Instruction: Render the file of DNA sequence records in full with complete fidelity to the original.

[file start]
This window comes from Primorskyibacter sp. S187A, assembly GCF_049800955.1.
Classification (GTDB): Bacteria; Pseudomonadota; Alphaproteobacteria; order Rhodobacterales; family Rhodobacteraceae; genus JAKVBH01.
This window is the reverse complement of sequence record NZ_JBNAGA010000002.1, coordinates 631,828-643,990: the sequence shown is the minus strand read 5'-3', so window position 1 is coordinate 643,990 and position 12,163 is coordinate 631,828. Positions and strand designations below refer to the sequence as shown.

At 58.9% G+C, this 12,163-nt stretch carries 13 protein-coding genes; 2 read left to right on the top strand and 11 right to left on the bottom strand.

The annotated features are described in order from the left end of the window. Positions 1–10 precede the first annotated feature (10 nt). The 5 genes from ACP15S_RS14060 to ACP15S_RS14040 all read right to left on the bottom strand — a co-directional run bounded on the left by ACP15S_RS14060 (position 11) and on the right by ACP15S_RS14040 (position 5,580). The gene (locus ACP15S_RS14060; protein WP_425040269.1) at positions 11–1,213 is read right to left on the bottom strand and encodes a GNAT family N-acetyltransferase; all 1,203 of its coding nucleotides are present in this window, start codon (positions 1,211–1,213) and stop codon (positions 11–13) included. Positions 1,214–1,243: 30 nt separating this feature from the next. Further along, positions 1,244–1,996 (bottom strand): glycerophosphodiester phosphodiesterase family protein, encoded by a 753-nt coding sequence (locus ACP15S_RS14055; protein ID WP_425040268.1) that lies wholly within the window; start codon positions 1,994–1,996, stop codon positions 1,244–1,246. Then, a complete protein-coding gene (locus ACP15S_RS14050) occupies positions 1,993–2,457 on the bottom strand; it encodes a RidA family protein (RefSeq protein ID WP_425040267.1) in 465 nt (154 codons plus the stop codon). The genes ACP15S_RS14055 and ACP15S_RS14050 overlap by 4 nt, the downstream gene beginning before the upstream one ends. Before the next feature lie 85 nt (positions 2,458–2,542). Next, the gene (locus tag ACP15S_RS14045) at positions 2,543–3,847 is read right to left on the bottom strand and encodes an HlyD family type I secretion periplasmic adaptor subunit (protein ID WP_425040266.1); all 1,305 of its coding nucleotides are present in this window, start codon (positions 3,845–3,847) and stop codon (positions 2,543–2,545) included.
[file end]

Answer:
This window comes from Primorskyibacter sp. S187A, assembly GCF_049800955.1.
Classification (GTDB): Bacteria; Pseudomonadota; Alphaproteobacteria; order Rhodobacterales; family Rhodobacteraceae; genus JAKVBH01.
This window is the reverse complement of sequence record NZ_JBNAGA010000002.1, coordinates 631,828-643,990: the sequence shown is the minus strand read 5'-3', so window position 1 is coordinate 643,990 and position 12,163 is coordinate 631,828. Positions and strand designations below refer to the sequence as shown.

At 58.9% G+C, this 12,163-nt stretch carries 13 protein-coding genes; 2 read left to right on the top strand and 11 right to left on the bottom strand.

The annotated features are described in order from the left end of the window. Positions 1–10 precede the first annotated feature (10 nt). The 5 genes from ACP15S_RS14060 to ACP15S_RS14040 all read right to left on the bottom strand — a co-directional run bounded on the left by ACP15S_RS14060 (position 11) and on the right by ACP15S_RS14040 (position 5,580). The gene (locus ACP15S_RS14060; protein WP_425040269.1) at positions 11–1,213 is read right to left on the bottom strand and encodes a GNAT family N-acetyltransferase; all 1,203 of its coding nucleotides are present in this window, start codon (positions 1,211–1,213) and stop codon (positions 11–13) included. Positions 1,214–1,243: 30 nt separating this feature from the next. Further along, positions 1,244–1,996 (bottom strand): glycerophosphodiester phosphodiesterase family protein, encoded by a 753-nt coding sequence (locus ACP15S_RS14055; protein ID WP_425040268.1) that lies wholly within the window; start codon positions 1,994–1,996, stop codon positions 1,244–1,246. Then, a complete protein-coding gene (locus ACP15S_RS14050) occupies positions 1,993–2,457 on the bottom strand; it encodes a RidA family protein (RefSeq protein ID WP_425040267.1) in 465 nt (154 codons plus the stop codon). The genes ACP15S_RS14055 and ACP15S_RS14050 overlap by 4 nt, the downstream gene beginning before the upstream one ends. Before the next feature lie 85 nt (positions 2,458–2,542). Next, the gene (locus tag ACP15S_RS14045) at positions 2,543–3,847 is read right to left on the bottom strand and encodes an HlyD family type I secretion periplasmic adaptor subunit (protein ID WP_425040266.1); all 1,305 of its coding nucleotides are present in this window, start codon (positions 3,845–3,847) and stop codon (positions 2,543–2,545) included.